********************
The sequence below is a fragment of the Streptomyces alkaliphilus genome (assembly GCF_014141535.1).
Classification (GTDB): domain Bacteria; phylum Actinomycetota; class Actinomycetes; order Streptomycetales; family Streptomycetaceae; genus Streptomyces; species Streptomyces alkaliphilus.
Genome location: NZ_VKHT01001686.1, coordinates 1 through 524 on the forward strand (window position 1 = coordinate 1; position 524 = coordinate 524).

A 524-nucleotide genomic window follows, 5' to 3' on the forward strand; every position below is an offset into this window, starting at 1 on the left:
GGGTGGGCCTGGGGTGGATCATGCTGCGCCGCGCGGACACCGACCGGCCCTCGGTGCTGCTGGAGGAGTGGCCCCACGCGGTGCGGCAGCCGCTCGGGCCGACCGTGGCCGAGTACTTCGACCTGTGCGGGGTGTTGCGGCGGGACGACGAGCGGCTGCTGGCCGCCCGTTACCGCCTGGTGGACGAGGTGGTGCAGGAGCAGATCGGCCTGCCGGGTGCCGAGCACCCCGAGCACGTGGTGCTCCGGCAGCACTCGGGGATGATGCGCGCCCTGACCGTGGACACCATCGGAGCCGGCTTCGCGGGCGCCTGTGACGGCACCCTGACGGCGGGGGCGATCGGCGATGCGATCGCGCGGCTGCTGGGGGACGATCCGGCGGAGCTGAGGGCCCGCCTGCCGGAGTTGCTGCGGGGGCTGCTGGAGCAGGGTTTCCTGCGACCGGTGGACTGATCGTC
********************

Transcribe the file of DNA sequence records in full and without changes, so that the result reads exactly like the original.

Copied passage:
The sequence below is a fragment of the Streptomyces alkaliphilus genome (assembly GCF_014141535.1).
Classification (GTDB): domain Bacteria; phylum Actinomycetota; class Actinomycetes; order Streptomycetales; family Streptomycetaceae; genus Streptomyces; species Streptomyces alkaliphilus.
Genome location: NZ_VKHT01001686.1, coordinates 1 through 524 on the forward strand (window position 1 = coordinate 1; position 524 = coordinate 524).

A 524-nucleotide genomic window follows, 5' to 3' on the forward strand; every position below is an offset into this window, starting at 1 on the left:
GGGTGGGCCTGGGGTGGATCATGCTGCGCCGCGCGGACACCGACCGGCCCTCGGTGCTGCTGGAGGAGTGGCCCCACGCGGTGCGGCAGCCGCTCGGGCCGACCGTGGCCGAGTACTTCGACCTGTGCGGGGTGTTGCGGCGGGACGACGAGCGGCTGCTGGCCGCCCGTTACCGCCTGGTGGACGAGGTGGTGCAGGAGCAGATCGGCCTGCCGGGTGCCGAGCACCCCGAGCACGTGGTGCTCCGGCAGCACTCGGGGATGATGCGCGCCCTGACCGTGGACACCATCGGAGCCGGCTTCGCGGGCGCCTGTGACGGCACCCTGACGGCGGGGGCGATCGGCGATGCGATCGCGCGGCTGCTGGGGGACGATCCGGCGGAGCTGAGGGCCCGCCTGCCGGAGTTGCTGCGGGGGCTGCTGGAGCAGGGTTTCCTGCGACCGGTGGACTGATCGTC